An assessment of the extent of basal sweep in south coastal lodgepole pine.
Keywords: Basal sweep, lodgepole pine, tree stability, stem form, thinning, Pinus contorta, silviculture, joinery timber, timber quality.
AbstractLodgepole pine is a species which causes great difficulties for the forest manager. The most extensively planted provenances, the coastal varieties (LPC), are affected by problems of stability and poor stem form, though impressive growth rates can be achieved even on very poor sites. Originally LPC was planted on infertile sites as a pioneer crop, the idea being to pay for itself and to improve the site for the second rotation which would be spruce. However the quality of log produced in crops of LPC from older plantations led to an expectation of similar material being produced on the peat sites where most LPC has been planted. Recently, managers have become less optimistic about the prospects of saw log from such stands of LPC and there has been a movement in favour of planting spruce, despite the nutritional problems. The economics of a 'pioneer' rotation are not yet known, so the move to spruce (or mixtures) would be reasonable if no sawlog of at least structural quality can be produced from crops of LPC...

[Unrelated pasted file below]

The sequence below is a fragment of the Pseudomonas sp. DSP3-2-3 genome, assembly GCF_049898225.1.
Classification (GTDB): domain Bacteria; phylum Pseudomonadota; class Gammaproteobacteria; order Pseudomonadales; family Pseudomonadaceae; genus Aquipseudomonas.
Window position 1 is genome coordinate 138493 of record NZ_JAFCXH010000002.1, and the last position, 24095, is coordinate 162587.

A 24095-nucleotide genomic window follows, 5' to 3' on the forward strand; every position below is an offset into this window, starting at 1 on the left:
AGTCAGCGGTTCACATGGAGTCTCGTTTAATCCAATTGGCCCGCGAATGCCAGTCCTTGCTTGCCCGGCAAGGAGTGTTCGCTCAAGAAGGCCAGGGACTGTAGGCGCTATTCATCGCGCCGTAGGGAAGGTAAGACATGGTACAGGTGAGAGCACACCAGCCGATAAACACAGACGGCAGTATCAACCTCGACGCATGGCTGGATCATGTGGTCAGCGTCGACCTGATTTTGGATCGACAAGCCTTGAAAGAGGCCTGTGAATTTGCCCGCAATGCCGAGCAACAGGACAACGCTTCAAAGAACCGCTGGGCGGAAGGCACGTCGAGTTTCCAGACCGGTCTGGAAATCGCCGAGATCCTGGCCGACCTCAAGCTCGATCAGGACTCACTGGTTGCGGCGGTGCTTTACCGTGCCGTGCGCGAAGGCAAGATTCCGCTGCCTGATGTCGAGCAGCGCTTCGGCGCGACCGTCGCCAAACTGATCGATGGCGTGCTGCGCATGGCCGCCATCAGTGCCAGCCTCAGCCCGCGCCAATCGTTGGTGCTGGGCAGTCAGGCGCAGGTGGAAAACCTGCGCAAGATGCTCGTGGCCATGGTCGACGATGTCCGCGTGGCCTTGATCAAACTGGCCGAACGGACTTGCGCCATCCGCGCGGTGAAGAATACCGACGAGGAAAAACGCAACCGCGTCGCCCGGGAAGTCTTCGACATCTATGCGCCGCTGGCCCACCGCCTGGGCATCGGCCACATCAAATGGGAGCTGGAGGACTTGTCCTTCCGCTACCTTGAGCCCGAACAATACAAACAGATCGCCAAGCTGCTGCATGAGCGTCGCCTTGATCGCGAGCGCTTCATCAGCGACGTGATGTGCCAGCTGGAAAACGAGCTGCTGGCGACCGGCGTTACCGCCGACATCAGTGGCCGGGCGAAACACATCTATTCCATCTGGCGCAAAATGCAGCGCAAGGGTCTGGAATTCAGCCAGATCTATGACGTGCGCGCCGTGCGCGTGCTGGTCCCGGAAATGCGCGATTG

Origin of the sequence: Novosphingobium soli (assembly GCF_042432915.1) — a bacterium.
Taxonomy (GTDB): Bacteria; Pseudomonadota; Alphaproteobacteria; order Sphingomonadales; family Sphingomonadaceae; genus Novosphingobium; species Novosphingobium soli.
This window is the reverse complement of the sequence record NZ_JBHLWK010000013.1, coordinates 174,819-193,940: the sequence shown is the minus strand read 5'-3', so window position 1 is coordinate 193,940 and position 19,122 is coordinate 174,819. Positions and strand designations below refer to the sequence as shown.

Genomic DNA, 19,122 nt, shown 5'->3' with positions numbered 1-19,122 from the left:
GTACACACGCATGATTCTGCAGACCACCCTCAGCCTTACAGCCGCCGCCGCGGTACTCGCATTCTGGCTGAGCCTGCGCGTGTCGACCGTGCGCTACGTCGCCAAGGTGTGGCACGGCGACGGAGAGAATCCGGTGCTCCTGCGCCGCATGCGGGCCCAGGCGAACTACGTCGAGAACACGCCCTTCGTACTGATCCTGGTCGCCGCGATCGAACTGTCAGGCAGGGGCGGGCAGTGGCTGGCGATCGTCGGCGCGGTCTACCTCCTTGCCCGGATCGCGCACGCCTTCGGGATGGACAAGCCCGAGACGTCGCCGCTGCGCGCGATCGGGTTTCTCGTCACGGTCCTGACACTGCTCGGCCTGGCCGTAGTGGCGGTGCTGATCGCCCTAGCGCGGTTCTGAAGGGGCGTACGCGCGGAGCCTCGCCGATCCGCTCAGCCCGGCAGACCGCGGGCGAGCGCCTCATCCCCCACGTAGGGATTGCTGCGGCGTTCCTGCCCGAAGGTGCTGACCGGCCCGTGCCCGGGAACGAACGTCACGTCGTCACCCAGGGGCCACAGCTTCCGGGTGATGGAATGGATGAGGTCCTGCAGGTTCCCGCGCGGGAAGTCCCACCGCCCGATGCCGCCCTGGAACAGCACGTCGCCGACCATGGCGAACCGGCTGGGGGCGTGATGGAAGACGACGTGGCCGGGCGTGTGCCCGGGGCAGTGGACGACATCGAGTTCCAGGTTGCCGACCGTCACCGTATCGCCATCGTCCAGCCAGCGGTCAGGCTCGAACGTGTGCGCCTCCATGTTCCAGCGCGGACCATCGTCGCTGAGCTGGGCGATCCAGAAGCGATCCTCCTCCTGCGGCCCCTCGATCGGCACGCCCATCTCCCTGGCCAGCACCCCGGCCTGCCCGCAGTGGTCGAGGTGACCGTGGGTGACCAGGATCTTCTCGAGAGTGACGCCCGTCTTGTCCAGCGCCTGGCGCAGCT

How to Cite
Fitzsimons, B. (1988). An assessment of the extent of basal sweep in south coastal lodgepole pine. Irish Forestry. Retrieved from https://journal.societyofirishforesters.ie/index.php/forestry/article/view/9624